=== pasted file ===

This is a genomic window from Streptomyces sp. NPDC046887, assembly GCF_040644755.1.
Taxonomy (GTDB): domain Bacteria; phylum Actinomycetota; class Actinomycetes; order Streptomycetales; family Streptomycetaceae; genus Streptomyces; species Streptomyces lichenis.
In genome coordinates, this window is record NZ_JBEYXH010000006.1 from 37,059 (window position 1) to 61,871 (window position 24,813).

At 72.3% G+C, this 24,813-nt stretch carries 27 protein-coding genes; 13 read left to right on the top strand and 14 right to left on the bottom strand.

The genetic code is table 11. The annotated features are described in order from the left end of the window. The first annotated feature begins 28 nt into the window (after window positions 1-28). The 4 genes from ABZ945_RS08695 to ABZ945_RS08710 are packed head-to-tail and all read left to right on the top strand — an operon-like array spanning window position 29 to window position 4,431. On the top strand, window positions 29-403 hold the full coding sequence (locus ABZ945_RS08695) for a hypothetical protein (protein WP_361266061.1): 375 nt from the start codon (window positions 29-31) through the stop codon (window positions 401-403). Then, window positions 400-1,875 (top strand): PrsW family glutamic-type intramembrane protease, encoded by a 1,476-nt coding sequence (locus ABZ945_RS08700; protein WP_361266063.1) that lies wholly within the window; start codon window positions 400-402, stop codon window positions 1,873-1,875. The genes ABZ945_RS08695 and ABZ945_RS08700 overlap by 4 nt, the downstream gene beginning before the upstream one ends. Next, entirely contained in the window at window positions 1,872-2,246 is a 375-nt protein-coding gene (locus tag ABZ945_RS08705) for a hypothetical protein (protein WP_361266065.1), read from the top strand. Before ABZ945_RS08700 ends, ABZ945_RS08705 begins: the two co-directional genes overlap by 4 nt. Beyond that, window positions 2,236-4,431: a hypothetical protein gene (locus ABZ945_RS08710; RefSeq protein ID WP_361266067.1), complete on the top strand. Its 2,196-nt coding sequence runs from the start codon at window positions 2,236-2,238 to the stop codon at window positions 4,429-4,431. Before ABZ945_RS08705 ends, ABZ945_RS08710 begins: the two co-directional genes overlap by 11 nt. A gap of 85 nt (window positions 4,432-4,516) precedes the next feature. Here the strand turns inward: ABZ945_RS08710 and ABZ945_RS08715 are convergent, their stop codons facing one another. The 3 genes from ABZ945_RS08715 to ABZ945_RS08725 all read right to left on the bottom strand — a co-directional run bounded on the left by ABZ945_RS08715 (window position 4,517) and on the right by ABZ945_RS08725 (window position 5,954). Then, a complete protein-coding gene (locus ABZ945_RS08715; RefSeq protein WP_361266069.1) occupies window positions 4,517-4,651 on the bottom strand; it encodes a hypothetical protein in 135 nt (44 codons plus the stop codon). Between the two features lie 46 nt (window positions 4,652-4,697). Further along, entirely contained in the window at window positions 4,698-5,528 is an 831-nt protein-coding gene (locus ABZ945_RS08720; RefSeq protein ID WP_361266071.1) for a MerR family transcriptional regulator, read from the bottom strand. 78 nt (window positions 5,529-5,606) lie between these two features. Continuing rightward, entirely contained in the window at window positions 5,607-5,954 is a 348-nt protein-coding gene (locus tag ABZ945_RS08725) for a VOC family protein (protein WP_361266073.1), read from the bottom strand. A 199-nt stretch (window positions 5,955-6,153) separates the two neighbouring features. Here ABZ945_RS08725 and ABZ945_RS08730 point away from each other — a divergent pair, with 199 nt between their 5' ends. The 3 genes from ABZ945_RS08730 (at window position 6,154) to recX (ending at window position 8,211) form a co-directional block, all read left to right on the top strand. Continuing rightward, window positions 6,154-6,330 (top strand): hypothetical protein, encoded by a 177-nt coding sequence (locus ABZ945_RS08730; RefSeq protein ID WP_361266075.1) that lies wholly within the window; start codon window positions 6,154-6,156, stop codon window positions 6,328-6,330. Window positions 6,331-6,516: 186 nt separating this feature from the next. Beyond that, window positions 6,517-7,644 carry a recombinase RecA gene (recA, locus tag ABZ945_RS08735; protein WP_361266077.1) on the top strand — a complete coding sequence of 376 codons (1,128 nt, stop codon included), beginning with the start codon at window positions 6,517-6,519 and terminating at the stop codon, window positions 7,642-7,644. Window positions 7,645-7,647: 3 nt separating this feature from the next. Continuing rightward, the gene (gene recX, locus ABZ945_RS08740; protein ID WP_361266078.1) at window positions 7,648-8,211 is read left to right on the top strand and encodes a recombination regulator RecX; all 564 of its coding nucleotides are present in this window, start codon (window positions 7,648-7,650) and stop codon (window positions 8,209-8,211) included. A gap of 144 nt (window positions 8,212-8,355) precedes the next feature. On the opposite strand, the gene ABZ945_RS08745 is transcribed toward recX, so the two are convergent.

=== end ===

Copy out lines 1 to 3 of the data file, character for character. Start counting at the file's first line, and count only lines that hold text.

This is a genomic window from Streptomyces sp. NPDC046887, assembly GCF_040644755.1.
Taxonomy (GTDB): domain Bacteria; phylum Actinomycetota; class Actinomycetes; order Streptomycetales; family Streptomycetaceae; genus Streptomyces; species Streptomyces lichenis.
In genome coordinates, this window is record NZ_JBEYXH010000006.1 from 37,059 (window position 1) to 61,871 (window position 24,813).